If the 'hierarchy' needs a reason to lower the age of cervical cancer screening it can talk to me. I lost my eldest daughter Kimberley to cervical cancer five years ago. She was 21 years, three months and five days old.
She wasn't even 20 when she went for the initial tests; it was so advanced she had a 30 per cent chance of survival. Her sister, my second daughter, had a baby three weeks after we lost Kimberley. She had her postnatal check up and wasn't offered a smear, which was routine in my day (and I'm only 43).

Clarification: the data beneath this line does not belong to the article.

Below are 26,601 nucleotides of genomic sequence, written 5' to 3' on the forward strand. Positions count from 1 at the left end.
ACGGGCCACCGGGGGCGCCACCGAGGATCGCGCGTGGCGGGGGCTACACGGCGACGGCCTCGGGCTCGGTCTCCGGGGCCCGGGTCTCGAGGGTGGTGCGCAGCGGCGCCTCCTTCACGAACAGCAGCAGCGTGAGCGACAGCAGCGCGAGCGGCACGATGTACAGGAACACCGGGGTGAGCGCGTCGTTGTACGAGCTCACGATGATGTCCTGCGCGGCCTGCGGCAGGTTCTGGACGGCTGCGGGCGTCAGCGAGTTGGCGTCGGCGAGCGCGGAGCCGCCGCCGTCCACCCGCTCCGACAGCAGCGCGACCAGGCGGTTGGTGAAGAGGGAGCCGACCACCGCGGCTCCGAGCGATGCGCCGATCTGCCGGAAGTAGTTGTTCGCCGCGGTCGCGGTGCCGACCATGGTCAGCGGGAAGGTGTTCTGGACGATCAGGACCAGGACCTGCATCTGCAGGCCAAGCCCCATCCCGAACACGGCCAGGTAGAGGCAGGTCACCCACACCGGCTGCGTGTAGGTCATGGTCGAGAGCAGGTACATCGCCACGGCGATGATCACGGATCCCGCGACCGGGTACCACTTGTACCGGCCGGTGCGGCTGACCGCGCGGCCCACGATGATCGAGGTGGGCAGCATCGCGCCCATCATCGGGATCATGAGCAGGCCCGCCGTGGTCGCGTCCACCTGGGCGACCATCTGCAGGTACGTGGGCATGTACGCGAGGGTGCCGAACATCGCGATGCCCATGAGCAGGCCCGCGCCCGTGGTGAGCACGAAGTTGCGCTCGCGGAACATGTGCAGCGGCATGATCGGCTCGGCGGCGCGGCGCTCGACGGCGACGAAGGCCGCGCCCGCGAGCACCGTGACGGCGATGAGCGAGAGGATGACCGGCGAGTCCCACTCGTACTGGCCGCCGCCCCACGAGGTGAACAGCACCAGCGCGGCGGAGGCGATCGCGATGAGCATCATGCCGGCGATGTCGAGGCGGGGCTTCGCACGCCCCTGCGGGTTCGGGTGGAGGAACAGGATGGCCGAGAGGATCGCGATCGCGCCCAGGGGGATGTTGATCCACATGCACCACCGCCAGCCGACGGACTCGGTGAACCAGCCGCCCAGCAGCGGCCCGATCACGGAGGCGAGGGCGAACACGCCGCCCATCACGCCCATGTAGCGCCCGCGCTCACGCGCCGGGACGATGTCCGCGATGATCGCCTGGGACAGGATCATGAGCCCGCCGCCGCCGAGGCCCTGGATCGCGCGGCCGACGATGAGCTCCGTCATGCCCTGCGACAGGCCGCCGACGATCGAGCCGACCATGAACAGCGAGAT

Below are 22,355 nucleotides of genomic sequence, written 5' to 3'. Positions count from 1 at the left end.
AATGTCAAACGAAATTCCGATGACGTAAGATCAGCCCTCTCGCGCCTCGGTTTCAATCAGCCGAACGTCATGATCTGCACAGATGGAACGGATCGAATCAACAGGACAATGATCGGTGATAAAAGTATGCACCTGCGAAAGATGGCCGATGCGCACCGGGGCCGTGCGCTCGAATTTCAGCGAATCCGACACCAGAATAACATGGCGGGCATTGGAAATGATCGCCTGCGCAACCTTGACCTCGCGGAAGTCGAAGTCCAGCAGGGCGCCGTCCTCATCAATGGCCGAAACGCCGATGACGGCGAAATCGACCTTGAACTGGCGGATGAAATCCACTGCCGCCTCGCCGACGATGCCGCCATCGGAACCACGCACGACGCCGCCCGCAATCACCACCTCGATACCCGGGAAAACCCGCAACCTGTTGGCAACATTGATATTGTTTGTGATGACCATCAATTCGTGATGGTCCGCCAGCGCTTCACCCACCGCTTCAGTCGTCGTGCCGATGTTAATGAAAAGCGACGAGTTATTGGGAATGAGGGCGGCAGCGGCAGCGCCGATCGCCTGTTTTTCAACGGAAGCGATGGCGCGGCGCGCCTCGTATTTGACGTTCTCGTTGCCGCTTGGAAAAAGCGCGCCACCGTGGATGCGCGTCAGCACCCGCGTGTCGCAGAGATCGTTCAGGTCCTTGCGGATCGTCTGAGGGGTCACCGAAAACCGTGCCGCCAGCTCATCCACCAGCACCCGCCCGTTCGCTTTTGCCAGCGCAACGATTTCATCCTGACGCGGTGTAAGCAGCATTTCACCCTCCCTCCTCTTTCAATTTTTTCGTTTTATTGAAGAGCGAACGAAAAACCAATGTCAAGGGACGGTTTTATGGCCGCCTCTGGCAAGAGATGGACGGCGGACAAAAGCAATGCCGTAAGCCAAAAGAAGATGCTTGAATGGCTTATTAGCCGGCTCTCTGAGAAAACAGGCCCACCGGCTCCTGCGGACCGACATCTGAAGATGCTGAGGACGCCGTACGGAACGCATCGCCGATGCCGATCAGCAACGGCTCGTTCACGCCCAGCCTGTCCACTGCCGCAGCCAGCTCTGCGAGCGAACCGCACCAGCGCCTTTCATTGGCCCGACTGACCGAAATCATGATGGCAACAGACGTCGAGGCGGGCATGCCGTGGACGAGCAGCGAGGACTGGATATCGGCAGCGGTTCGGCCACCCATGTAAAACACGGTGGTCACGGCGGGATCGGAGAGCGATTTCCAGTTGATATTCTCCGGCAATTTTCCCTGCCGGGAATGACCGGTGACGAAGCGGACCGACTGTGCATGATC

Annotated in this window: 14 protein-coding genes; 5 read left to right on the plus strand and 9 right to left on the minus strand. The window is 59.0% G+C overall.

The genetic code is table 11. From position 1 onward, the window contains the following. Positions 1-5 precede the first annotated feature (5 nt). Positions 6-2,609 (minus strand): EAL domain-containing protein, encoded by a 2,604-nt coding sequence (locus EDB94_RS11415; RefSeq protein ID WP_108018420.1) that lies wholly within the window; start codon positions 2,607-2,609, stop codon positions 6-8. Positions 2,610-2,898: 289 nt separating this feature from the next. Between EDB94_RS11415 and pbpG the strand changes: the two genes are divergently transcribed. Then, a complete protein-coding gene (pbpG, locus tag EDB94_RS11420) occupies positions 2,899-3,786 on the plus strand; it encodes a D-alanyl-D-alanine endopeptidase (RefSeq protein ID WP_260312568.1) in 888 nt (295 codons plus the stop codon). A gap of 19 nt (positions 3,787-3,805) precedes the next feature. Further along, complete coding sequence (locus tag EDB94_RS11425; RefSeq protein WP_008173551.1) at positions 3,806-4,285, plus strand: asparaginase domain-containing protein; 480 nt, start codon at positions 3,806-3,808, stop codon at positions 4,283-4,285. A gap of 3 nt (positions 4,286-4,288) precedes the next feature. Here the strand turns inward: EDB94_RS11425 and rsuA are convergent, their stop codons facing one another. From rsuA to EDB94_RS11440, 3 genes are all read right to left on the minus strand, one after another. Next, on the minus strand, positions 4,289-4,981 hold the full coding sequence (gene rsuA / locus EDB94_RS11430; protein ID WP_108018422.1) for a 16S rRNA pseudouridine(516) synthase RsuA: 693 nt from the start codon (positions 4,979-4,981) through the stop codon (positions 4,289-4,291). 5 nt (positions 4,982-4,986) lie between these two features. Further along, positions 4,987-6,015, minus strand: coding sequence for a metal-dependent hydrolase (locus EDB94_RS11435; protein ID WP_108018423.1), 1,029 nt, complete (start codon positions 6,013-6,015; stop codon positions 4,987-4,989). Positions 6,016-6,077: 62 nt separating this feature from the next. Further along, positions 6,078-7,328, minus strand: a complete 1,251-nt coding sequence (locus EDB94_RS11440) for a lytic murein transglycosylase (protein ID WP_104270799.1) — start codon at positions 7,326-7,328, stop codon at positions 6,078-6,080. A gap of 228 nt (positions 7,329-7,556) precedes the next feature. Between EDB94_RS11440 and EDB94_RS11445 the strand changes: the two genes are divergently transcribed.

I insisted she went back and demanded a smear. Thankfully she did, she had laser treatment for cervical cancer in the very early stages. Had I not insisted, she would not have been due for a smear for another two years, from now. This would have been seven years too late.
I have two more daughters, 15 and 17. What happens to them?
If the DoH needs a reason, it can come and talk to me.
Jane Hemmingway, Cannock, Staffordshire